Tuesday, January 31, 2006

Aperi: All Talk, No Walk

I was just reading comments written by Tarry in response to my posting Which industry segment most likely to use Virtualization? He mentioned about APERI project by IBM et al. Jon William Toigo also has been blogging and writing columns about Aperi.

My (mis?) understanding is that Aperi is suppose to be a "open source" initiative. When was the last time a "proprietary source" company started a successful "open source" project?

It has been few months since Aperi announcement was first made. So, I figured by now there must be some real stuff out there about this "open source" initiative. And what did I find? Nothing, nada! Only press releases and media articles. Even website of IBM, supposedly the leader of this gang, has no substantial information on Aperi. Toigo's blog gives the impression that Aperi initiative has been dumped now in the lap of SNIA.

I am impressed with the progress of the Aperi project and the participants' commitment. Can someone care to explain, why should users buy into Ideas running on fumes?

Monday, January 30, 2006

Coolest Product, Episode 2: Technology

Today, while reviewing the new blog posts, I came across Heidi Biggar entry To de-dupe or not to de-dupe about data de-duplication / capacity optimization / commonality factoring / single-instancing. In my last entry The Coolest Product from a Storage Startup, I mentioned coming across an exciting product and this product happen to fall in to the same category as mentioned by Heidi.

I agree with her observation that capacity optimization will be one of this year's most talked about new technology. Unlike storage virtualization hype of today, capacity optimization is delivering measurable and significant value to customer. But, it may take few years before the full potential of this technology is realized.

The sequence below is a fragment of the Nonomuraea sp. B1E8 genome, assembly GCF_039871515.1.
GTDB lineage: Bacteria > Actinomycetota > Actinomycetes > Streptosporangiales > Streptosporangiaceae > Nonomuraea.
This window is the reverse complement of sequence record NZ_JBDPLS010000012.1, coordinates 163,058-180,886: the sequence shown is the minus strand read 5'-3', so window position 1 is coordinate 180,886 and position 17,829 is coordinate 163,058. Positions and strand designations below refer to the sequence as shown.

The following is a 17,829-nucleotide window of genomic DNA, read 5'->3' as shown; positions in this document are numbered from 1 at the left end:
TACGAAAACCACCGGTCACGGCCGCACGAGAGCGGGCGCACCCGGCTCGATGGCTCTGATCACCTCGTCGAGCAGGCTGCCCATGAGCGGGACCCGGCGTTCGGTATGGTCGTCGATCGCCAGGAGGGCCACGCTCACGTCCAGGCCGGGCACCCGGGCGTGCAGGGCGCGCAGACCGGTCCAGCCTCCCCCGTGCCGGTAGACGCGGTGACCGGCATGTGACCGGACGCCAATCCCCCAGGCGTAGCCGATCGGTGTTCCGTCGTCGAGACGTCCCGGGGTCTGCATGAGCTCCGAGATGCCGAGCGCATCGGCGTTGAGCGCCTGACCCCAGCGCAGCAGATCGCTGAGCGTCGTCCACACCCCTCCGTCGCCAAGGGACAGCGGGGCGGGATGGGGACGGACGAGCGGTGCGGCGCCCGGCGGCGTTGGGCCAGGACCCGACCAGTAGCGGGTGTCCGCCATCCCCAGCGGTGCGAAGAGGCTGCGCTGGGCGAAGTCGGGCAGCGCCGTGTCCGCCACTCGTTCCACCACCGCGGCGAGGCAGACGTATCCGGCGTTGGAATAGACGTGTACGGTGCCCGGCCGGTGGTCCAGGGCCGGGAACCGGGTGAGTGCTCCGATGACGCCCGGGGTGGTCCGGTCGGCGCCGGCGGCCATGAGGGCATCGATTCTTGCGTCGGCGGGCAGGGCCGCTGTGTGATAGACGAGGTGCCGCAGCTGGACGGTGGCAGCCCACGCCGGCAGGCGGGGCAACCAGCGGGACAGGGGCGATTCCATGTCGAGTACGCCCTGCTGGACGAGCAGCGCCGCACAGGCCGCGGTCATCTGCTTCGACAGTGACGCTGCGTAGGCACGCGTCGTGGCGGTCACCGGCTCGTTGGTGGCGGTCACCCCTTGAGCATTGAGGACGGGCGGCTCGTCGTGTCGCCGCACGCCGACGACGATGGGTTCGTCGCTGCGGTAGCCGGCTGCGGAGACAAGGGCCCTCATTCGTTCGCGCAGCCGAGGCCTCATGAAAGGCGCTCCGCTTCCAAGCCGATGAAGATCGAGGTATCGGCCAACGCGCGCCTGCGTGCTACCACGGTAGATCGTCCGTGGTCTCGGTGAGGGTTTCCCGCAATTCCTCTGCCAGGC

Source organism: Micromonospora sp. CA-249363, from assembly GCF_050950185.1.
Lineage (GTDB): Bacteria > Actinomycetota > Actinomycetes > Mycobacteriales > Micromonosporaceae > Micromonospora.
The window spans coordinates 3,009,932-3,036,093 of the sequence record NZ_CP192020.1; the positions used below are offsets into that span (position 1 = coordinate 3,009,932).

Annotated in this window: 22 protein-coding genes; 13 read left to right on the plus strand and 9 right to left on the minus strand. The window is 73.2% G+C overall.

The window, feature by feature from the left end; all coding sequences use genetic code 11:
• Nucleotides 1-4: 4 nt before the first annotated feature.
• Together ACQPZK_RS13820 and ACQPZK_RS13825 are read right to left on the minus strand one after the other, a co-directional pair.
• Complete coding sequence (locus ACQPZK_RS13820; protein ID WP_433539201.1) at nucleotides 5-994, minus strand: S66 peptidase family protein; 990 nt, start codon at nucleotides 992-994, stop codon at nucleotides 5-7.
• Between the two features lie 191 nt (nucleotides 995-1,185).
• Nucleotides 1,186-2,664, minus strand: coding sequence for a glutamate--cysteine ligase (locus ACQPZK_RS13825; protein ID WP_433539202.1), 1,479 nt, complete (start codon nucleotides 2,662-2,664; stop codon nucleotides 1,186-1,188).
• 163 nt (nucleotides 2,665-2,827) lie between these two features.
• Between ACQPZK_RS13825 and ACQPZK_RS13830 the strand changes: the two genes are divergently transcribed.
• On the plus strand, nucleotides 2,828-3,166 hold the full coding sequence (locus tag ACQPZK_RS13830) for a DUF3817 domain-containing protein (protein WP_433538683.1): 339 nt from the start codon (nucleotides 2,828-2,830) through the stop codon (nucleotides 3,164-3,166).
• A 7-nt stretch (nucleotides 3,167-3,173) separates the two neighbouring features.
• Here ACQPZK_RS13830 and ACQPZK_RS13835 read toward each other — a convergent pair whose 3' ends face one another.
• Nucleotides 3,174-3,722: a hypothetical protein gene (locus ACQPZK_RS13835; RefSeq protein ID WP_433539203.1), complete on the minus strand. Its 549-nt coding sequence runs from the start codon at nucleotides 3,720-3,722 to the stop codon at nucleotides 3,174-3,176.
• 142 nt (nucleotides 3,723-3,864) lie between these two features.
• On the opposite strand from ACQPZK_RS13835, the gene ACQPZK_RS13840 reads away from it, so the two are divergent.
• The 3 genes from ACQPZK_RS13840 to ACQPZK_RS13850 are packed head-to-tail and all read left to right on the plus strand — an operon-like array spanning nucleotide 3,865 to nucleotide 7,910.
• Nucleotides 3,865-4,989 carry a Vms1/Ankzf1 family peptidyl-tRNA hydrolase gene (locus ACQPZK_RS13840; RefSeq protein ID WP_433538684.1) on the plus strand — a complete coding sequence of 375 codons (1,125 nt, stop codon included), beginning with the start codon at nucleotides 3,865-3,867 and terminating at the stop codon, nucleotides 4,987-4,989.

I believe the impact of capacity optimization goes beyond just data protection to primary storage. Just consider the possibility of able to store 50TB data on a 3TB storage array. The technology is quite powerful specially when it is positioned as data virtualization across an enterprise - removing the repeating segments everywhere in the enterprise with pointers to the centrally stored single instance of that segment.

A good "geek" read on the inner working of this technology is the US patent 6,928,526 Efficient Data Storage System granted to Dr. Kai Li, co-founder of DataDomain, and others. In my opinion, they shortchanged themselves with restricting their patient to data protection only or may be that was the only way to get the patent as I noticed patent examiner added several other patents as reference. I haven’t had chance to read them yet.

I fully agree with statement by Heidi about capacity optimization:

I'm pretty certain you'll be amazed at the results!

Thursday, January 19, 2006

The Coolest Product from a Storage Startup

Suspense music starts ...

Couple of days ago, I came across an interesting product being evaluated in a data center. The data center personnel made very encouraging comments about this product. Since then, I have been researching the product with intention to write a blog entry.

Tonight, I noticed Dave Hitz comment The Coolest Storage Vendor. NetApp may be the coolest storage vendor according to Tony Asaro (see Storage Jumboree) but this product may be the coolest product, I came across recently, from a storage startup ... initial impression.

Opinion subject to change as I haven't yet finished reviewing all available information. ;-)

<< More to come >>

... suspense music fading away.

Monday, January 16, 2006

Which industry segment most likely to use Virtualization?

Last week, I visited a large data center that houses hardware for various customers. I came across a very interesting cage while walking along a row of cages. This cage contains over thirty racks full of servers, networking and storage hardware.